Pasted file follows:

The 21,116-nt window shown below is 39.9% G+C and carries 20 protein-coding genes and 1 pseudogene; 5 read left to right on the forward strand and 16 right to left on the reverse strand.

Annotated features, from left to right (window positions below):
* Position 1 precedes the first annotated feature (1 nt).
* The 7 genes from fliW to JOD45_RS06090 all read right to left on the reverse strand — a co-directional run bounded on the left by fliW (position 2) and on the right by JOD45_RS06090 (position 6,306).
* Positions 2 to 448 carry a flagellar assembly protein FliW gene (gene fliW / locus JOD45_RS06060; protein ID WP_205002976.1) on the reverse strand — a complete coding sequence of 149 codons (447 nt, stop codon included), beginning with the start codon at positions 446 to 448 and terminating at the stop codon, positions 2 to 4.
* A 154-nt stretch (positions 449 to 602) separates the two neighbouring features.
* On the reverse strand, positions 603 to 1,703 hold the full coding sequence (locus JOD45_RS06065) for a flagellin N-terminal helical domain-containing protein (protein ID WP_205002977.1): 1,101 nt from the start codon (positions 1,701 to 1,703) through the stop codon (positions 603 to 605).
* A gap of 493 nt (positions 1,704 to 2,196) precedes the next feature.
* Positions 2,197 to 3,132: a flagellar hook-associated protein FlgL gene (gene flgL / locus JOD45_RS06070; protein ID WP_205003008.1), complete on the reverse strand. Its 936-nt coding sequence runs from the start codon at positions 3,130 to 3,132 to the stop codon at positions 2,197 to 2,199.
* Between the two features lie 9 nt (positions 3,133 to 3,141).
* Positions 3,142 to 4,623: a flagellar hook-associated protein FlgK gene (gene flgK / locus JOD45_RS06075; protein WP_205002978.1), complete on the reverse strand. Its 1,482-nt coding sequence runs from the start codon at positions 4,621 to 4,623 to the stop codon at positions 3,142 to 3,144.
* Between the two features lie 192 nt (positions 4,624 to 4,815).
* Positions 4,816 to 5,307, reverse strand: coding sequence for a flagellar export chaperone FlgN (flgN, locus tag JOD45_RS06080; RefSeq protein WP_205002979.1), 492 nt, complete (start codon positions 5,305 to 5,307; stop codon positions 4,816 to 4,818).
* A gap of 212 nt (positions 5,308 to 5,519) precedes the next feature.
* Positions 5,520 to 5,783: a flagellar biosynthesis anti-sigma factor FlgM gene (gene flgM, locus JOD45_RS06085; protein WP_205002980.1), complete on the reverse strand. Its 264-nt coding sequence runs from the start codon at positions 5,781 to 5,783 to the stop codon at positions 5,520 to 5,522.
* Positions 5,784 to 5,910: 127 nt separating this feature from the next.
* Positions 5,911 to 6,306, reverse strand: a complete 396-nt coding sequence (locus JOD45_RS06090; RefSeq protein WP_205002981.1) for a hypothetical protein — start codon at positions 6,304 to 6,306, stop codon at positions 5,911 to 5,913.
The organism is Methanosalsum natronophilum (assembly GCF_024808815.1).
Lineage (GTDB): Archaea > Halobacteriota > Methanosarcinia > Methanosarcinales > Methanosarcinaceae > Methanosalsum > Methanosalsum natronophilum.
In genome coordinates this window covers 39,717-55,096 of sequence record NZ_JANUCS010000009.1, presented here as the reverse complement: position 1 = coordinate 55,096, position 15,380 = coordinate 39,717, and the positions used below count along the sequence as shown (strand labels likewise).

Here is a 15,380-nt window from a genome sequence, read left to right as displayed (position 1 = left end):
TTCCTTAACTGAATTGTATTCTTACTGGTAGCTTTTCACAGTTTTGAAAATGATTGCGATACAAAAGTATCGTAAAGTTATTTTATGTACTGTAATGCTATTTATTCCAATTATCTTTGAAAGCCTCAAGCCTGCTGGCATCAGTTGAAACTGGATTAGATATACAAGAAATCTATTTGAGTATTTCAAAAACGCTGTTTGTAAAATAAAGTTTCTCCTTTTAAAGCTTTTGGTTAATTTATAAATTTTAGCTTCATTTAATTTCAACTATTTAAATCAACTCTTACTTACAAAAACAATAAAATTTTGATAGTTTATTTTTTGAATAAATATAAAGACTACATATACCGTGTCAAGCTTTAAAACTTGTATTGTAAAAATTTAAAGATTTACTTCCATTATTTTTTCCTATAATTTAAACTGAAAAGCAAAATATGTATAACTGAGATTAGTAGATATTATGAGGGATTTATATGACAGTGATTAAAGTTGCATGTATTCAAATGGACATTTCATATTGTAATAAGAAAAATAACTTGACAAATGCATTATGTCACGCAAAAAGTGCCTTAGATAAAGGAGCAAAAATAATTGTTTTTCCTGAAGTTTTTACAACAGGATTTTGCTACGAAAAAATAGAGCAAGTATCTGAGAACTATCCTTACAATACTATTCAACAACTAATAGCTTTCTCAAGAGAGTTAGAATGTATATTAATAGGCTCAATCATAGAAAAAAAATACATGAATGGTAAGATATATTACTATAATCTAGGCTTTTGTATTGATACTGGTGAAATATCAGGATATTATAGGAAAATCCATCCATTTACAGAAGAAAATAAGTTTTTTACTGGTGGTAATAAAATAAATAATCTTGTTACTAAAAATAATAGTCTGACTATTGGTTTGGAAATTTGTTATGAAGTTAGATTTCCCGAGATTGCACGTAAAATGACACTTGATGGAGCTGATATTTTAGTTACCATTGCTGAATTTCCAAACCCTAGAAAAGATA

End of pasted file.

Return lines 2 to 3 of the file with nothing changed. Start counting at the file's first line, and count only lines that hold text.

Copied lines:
Annotated features, from left to right (window positions below):
* Position 1 precedes the first annotated feature (1 nt).